Release Date: 07 December 2010
Release ID: 5038
The Freight Transport Association has welcomed new Department for Transport-led guidance aimed at providing help to logistics carriers in calculating and reporting direct emissions of greenhouse gases from their freight transport operations. 'Guidance on measuring and reporting greenhouse gas (GHG) emissions from freight transport operations' takes existing general business guidance on voluntary reporting which was published in October 2009 and provides more specific information and examples relating to freight transport activities.
Simon Chapman, FTA’s Chief Economist said:
“More and more hauliers and rail service providers are being asked by their customers for greenhouse gas data linked to the freight movements they are undertaking. This new guidance will help ensure that carriers can provide data using a consistent approach. In addition, when they are moving freight for several customers on the same journey, the emissions from that journey can now be allocated using an approach that is recognised across the industry. Crucially the guidance is not prescriptive in the data elements needed to derive an emissions footprint. If data is not available, then it recognises that proxy measures for emissions can be used.”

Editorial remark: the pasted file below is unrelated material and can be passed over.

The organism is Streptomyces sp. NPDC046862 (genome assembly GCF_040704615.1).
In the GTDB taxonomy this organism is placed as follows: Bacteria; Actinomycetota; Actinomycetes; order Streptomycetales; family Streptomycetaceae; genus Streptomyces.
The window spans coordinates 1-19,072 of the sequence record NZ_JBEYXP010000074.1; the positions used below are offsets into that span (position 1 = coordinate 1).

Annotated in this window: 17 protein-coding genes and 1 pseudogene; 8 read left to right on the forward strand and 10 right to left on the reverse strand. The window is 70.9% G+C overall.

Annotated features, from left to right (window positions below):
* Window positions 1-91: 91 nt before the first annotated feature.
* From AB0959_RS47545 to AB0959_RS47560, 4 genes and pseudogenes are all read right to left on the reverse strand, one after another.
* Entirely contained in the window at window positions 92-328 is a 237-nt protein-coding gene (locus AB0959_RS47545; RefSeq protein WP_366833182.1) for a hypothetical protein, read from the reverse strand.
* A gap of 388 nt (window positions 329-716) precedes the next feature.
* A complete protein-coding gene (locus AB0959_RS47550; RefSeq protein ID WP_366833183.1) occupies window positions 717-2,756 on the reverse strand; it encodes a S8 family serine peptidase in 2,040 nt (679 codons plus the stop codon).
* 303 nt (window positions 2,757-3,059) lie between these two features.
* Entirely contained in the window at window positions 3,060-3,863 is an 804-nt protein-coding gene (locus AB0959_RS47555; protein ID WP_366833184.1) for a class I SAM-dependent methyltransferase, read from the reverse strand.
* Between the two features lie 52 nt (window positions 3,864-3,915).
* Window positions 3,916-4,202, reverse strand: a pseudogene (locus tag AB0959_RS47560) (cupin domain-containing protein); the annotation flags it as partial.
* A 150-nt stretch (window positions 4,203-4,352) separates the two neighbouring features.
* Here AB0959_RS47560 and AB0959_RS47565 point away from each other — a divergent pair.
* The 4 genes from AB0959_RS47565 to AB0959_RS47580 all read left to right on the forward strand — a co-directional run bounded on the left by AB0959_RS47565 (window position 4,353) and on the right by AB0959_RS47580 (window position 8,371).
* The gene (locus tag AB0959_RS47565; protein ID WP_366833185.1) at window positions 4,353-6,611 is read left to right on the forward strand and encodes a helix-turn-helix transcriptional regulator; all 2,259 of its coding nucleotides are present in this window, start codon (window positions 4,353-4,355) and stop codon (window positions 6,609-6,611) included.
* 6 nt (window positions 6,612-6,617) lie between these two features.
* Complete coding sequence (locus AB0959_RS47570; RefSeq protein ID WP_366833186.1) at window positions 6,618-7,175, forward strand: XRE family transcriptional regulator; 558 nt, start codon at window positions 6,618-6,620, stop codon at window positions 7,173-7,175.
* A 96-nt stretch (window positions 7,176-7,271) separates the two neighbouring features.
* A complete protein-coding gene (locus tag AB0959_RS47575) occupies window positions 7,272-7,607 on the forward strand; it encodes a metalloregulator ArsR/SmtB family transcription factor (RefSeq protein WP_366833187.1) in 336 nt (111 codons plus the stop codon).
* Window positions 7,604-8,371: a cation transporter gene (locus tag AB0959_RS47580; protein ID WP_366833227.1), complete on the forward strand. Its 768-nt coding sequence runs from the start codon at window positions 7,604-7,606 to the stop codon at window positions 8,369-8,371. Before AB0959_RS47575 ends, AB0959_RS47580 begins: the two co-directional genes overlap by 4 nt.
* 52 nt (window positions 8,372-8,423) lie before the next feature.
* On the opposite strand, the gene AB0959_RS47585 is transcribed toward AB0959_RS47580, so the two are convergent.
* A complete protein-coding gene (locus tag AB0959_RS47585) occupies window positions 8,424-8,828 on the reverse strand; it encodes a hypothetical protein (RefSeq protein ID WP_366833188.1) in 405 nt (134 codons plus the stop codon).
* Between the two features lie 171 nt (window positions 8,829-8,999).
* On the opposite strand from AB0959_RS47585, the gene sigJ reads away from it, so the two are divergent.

The guidance is based on the established international approach created by the Greenhouse Protocol. It should therefore fit into existing measurement and reporting activities undertaken by companies. Additionally, the datasets are aligned to the Logistics Carbon Reduction Scheme - a voluntary approach by the logistics sector to record emissions and report progress over time towards helping to meet Government targets for carbon dioxide reduction to 2020. This means that one set of data can be used to report emissions at both an individual company level and an aggregated sector level.
“The support by FTA and other industry stakeholders for widespread adoption of the guidance among businesses reinforces industry’s commitment to measuring and reducing its emissions of its own volition. Government is currently reviewing the case for mandatory greenhouse gas reporting as required under the Climate Change Act 2009. Its existing general business guidance voluntary reporting is barely a year old. Instead of reaching for the regulatory lever with at best a flimsy evidence base for such a heavy-handed approach, it should give industry time to allow a voluntary reporting approach to work.”
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